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Iran’s Hyrcanian Forests Inscribed on UNESCO World Heritage List
The United Nations Educational, Scientific and Cultural Organization’s World Heritage Committee inscribed Iran’s Hyrcanian forests on the World Heritage List in the 43rd session of the World Heritage Committee held in Baku, Azerbaijan, on July 5th.
The Hyrcanian forests (also known as the Caspian forests) are Iran’s second natural site and the 24th site in UNESCO’s World Heritage List. Iran’s first natural site listed by UNESCO three years ago is the Lut desert.
The Hyrcanian forests, extended 850 km along the northern slope of the Alborz Mountains at the southern coast of the Caspian Sea, cover the provinces of Golestan, Gilan, and Mazandaran. These ancient broad-leaved forests date back to 25 to 50 million years ago and have survived from the last stage of the ice age on Earth. Caspian shores are warm and humid helping these plantations to survive.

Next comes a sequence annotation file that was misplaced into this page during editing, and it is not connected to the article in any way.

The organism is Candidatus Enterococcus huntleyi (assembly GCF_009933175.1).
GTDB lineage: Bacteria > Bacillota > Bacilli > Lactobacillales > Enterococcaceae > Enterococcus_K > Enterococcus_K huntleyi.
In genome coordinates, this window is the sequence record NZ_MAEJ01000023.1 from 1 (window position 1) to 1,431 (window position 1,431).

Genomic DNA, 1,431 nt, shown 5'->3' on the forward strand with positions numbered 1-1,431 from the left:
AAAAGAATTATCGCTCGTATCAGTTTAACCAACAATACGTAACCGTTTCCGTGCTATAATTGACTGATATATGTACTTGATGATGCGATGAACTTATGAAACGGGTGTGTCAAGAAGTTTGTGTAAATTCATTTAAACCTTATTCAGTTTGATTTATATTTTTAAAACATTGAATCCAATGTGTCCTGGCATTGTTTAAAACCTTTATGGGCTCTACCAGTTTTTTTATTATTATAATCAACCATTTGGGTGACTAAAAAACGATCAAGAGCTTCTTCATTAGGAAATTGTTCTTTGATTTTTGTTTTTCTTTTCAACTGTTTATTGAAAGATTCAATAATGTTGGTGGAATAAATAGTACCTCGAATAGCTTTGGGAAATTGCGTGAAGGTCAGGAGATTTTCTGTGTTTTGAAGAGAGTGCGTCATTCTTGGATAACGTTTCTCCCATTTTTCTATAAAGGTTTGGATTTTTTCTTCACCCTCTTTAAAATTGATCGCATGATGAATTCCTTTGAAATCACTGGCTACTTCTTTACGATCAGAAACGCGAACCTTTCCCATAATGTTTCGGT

These amazing ancient forests with remarkable floristic biodiversity make this part of Iran a green biology library. In fact, 44% of the vascular plants known in the country are found in this region that covers 7% of Iran. There are more than 80 different plant species living in Iran’s Hyrcanian forests with some rare kinds such as Beech (Fagus), Alder, Elm, Prunus avium or wild cherry. Hyrcanian forests are also the inhabitant of 180 bird species typical of broad-leaved temperate forests and 58 mammal species such as the iconic Persian Leopard as well as Persian ironwood known as Parrotia Persica native to the North of Iran.